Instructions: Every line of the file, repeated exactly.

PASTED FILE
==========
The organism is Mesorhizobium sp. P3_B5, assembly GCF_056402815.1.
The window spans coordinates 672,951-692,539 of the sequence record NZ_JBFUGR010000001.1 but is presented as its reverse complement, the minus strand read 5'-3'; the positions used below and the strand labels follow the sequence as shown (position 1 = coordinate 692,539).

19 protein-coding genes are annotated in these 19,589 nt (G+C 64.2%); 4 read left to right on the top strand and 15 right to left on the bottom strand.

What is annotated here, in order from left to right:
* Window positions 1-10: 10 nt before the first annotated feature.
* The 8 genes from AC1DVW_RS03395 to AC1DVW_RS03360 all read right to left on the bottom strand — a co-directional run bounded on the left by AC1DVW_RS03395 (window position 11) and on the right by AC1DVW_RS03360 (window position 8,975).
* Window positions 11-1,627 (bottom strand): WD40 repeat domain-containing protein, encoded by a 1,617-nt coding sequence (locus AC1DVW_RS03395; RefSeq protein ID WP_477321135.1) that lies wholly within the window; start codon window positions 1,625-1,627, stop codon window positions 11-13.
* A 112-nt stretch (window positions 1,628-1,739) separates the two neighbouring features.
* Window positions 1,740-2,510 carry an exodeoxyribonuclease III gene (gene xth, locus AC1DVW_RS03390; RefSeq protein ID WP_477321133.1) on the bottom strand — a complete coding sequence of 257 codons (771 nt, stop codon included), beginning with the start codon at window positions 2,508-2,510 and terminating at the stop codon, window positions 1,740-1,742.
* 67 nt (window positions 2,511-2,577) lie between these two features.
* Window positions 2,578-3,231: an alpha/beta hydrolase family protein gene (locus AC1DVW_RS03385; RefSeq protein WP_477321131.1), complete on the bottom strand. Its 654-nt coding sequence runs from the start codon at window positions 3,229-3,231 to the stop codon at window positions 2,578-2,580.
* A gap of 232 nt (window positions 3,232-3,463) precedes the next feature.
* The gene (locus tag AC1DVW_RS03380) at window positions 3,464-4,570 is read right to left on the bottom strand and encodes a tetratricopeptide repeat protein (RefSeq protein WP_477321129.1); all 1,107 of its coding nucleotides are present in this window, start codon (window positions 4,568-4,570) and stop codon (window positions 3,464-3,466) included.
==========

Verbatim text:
The organism is Mesorhizobium sp. P3_B5, assembly GCF_056402815.1.
The window spans coordinates 672,951-692,539 of the sequence record NZ_JBFUGR010000001.1 but is presented as its reverse complement, the minus strand read 5'-3'; the positions used below and the strand labels follow the sequence as shown (position 1 = coordinate 692,539).

19 protein-coding genes are annotated in these 19,589 nt (G+C 64.2%); 4 read left to right on the top strand and 15 right to left on the bottom strand.

What is annotated here, in order from left to right:
* Window positions 1-10: 10 nt before the first annotated feature.
* The 8 genes from AC1DVW_RS03395 to AC1DVW_RS03360 all read right to left on the bottom strand — a co-directional run bounded on the left by AC1DVW_RS03395 (window position 11) and on the right by AC1DVW_RS03360 (window position 8,975).
* Window positions 11-1,627 (bottom strand): WD40 repeat domain-containing protein, encoded by a 1,617-nt coding sequence (locus AC1DVW_RS03395; RefSeq protein ID WP_477321135.1) that lies wholly within the window; start codon window positions 1,625-1,627, stop codon window positions 11-13.
* A 112-nt stretch (window positions 1,628-1,739) separates the two neighbouring features.
* Window positions 1,740-2,510 carry an exodeoxyribonuclease III gene (gene xth, locus AC1DVW_RS03390; RefSeq protein ID WP_477321133.1) on the bottom strand — a complete coding sequence of 257 codons (771 nt, stop codon included), beginning with the start codon at window positions 2,508-2,510 and terminating at the stop codon, window positions 1,740-1,742.
* 67 nt (window positions 2,511-2,577) lie between these two features.
* Window positions 2,578-3,231: an alpha/beta hydrolase family protein gene (locus AC1DVW_RS03385; RefSeq protein WP_477321131.1), complete on the bottom strand. Its 654-nt coding sequence runs from the start codon at window positions 3,229-3,231 to the stop codon at window positions 2,578-2,580.
* A gap of 232 nt (window positions 3,232-3,463) precedes the next feature.
* The gene (locus tag AC1DVW_RS03380) at window positions 3,464-4,570 is read right to left on the bottom strand and encodes a tetratricopeptide repeat protein (RefSeq protein WP_477321129.1); all 1,107 of its coding nucleotides are present in this window, start codon (window positions 4,568-4,570) and stop codon (window positions 3,464-3,466) included.